A Ventura County political fight heads for criminal court
California politics can be brutal, but seldom is blood actually drawn.
In Ventura County, however, one political fight is headed for criminal court, with the chief advisor for a Republican lawmaker accused of attacking three protesters. They include a 69-year-old Episcopal priest who complains he was body-slammed, his shoulder damaged so badly that a year later he still has trouble raising the chalice during Mass.
Jose “Joel” Angeles, chief of staff for Assemblywoman Audra Strickland (R-Thousand Oaks), is charged with battery causing serious bodily injury and violating civil rights stemming from a confrontation in June. The incident involved mostly Democratic protesters outside a fundraiser for Strickland’s Republican husband, state Sen. Tony Strickland.
Former Republican presidential candidate Mitt Romney was about to give the keynote speech at the event at the Hyatt Westlake Plaza Hotel in Thousand Oaks when the brawl took place. The office of state Atty. Gen. Jerry Brown, a Democrat and expected gubernatorial candidate, filed the charges. Brown’s office stepped in because Ventura County Dist. Atty. Gregory D. Totten and Sheriff Bob Brooks were both inside the hotel at the fundraiser, creating a potential conflict of interest.
Angeles’ attorney is Steve Baric, president of the California Republican Lawyers Assn.
“This case is politically motivated,” Baric said. The protesters “made their complaint in the middle of the most heated legislative campaign in the state.” Tony Strickland beat Democrat Hannah-Beth Jackson of Santa Barbara in the Nov. 4 race by 857 votes out of 415,000 cast.
Tony Strickland, for whom the 43-year-old Angeles has long worked as a political operative, also says the charges are unwarranted. “I guarantee if it is anybody else but me, there wouldn’t be this donnybrook,” Strickland said.
Scott Gerber, a spokesman for Brown, says the case is being handled by professional prosecutors based on the evidence, and he called the charges of political motivation “utter nonsense.”
The priest, Jack Phillips, is president of the Democratic Club of Camarillo. His motive in pressing charges, he said, is justice.
Angeles “body-slammed me into the ground,” Phillips said. “I tore my rotator cuff, and I had to have surgery.”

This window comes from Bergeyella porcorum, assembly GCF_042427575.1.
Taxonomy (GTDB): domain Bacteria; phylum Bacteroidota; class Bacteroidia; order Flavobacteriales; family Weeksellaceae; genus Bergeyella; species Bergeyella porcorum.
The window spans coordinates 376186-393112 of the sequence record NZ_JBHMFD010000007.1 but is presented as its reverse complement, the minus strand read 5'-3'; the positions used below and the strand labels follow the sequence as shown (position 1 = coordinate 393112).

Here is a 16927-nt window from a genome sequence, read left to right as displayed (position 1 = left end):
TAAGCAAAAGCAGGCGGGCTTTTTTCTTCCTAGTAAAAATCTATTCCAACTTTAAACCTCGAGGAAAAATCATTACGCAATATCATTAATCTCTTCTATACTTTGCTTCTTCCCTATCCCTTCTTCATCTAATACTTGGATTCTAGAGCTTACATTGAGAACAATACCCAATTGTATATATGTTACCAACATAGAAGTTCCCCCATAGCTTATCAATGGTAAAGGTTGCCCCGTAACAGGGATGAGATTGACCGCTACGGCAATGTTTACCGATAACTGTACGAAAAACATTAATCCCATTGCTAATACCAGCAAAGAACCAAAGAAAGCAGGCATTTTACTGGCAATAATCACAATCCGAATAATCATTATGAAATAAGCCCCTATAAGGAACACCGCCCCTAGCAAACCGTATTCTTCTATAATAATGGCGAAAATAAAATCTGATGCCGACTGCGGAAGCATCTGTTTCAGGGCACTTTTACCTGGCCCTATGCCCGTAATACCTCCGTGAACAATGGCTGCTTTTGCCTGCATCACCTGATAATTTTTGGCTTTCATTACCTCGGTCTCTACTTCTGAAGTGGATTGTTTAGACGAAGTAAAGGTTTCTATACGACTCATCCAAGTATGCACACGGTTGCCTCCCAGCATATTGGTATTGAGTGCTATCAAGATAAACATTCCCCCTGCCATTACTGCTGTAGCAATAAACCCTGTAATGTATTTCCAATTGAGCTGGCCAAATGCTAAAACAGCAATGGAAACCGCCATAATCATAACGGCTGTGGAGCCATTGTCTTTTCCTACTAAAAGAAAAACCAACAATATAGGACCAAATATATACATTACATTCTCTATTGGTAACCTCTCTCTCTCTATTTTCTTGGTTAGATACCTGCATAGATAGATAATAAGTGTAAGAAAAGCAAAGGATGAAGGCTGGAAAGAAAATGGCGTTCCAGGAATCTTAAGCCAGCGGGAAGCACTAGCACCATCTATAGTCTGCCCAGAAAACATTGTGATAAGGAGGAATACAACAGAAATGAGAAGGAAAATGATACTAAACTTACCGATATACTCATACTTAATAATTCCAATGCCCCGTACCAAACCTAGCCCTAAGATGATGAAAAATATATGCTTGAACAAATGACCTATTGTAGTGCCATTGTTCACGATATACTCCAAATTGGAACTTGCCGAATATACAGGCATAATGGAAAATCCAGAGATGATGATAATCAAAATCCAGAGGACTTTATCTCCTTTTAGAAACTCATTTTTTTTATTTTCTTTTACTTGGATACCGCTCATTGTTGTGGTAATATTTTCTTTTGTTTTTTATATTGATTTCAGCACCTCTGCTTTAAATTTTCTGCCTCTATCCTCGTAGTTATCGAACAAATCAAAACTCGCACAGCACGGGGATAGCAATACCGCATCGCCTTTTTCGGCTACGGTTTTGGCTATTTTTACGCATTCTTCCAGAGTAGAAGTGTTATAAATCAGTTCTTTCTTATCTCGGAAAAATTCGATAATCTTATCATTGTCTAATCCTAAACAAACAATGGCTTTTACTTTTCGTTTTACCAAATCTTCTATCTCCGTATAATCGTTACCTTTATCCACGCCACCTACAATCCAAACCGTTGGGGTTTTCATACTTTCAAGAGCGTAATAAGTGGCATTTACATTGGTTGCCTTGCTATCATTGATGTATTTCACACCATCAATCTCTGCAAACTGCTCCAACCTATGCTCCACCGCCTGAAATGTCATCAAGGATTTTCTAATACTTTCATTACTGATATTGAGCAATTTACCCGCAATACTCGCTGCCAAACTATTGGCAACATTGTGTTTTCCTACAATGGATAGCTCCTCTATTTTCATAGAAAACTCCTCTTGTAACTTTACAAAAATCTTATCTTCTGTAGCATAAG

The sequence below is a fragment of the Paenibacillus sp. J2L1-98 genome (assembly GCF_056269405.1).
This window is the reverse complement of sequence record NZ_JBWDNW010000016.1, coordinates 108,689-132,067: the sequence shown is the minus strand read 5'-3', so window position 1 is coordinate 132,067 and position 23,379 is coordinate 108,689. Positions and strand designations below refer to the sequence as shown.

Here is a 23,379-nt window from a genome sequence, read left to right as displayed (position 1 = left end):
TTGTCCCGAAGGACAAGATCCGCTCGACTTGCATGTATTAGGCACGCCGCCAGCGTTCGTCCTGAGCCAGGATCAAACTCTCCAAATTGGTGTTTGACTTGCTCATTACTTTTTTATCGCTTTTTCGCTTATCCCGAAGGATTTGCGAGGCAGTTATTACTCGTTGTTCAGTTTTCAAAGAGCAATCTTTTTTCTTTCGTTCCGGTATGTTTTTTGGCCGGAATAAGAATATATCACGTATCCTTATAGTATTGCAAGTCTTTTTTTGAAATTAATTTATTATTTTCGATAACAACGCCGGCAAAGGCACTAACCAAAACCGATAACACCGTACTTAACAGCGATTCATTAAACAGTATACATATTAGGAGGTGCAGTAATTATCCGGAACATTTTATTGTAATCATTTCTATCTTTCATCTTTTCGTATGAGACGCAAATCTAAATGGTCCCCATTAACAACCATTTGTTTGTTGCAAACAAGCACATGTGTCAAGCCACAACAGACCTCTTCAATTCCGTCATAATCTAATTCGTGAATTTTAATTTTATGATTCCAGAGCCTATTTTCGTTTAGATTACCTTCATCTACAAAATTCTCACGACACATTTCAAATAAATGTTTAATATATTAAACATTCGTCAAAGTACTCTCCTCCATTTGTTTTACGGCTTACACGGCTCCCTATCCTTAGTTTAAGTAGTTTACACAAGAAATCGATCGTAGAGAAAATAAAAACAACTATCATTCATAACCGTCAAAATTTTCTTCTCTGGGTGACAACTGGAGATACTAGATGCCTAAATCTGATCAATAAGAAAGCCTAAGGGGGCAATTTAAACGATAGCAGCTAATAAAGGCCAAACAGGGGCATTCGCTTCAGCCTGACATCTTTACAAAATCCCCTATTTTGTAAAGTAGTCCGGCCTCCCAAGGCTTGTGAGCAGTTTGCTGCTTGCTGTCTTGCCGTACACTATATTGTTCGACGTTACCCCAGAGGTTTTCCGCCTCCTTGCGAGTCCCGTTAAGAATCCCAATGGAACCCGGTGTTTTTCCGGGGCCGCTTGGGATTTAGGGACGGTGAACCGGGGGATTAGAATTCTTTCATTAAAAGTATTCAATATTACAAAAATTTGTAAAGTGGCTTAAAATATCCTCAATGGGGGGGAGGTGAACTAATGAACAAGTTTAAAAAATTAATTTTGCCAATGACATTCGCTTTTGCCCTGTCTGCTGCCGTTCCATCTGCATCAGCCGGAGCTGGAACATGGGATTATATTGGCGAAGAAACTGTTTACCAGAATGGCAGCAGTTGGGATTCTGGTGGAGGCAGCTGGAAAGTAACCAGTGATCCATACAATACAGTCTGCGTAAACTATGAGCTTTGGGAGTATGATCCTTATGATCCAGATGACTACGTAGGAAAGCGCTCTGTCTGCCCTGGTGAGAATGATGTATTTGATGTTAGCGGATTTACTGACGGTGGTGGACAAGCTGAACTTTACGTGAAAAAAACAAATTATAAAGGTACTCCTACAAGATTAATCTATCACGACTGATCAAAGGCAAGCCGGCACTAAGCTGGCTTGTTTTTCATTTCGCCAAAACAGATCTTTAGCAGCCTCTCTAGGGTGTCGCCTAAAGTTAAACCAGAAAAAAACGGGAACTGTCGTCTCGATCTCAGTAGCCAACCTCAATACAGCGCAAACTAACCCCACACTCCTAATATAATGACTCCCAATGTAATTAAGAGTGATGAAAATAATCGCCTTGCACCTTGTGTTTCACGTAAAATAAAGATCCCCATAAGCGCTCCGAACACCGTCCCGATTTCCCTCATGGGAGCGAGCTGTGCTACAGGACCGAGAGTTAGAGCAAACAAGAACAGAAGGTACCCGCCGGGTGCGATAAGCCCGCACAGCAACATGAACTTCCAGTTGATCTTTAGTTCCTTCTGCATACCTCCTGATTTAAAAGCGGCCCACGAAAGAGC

Another of the 55 protesters, Ventura County businessman Louis J. Pandolfi, is a registered Republican but said he showed up to voice his disgust with campaign contributions Tony Strickland had taken from tobacco companies. He said the demonstration was peaceful until some protesters approached Strickland’s backers in front of the hotel and Angeles got rough.
The criminal case is scheduled to be heard in Ventura County Superior Court on June 18.
According to a written account that Pandolfi and Phillips provided to authorities, Angeles shouted, “You are atheists! You are not Americans, you are cowards! If you step foot on this curb, you will go down!”
When Phillips, Pandolfi and college student Sandy Quiring stepped onto the sidewalk, Angeles pushed them back, the three allege. Quiring landed in some shrubs, sustaining minor cuts. Phillips, a Vietnam veteran, injured his shoulder.
The four-count criminal complaint, signed by Deputy Atty. Gen. Nancy James, alleges that Angeles “inflicted serious bodily injury” on Phillips.
Baric said Angeles, who faces up to three years in jail, was punched in the face but is unsure by whom.
“This case is ridiculous,” Baric said. “They actually initiated everything that happened that day.”
Phillips said nobody punched Angeles. “I touched him on the chin with one finger and told him to back away,” he said.
Audra Strickland briefly suspended Angeles from his state job after the criminal allegations first surfaced, but he is now back in the $80,500-a-year position.
“I have full confidence in his abilities,” the assemblywoman said. “This is a political witch hunt.”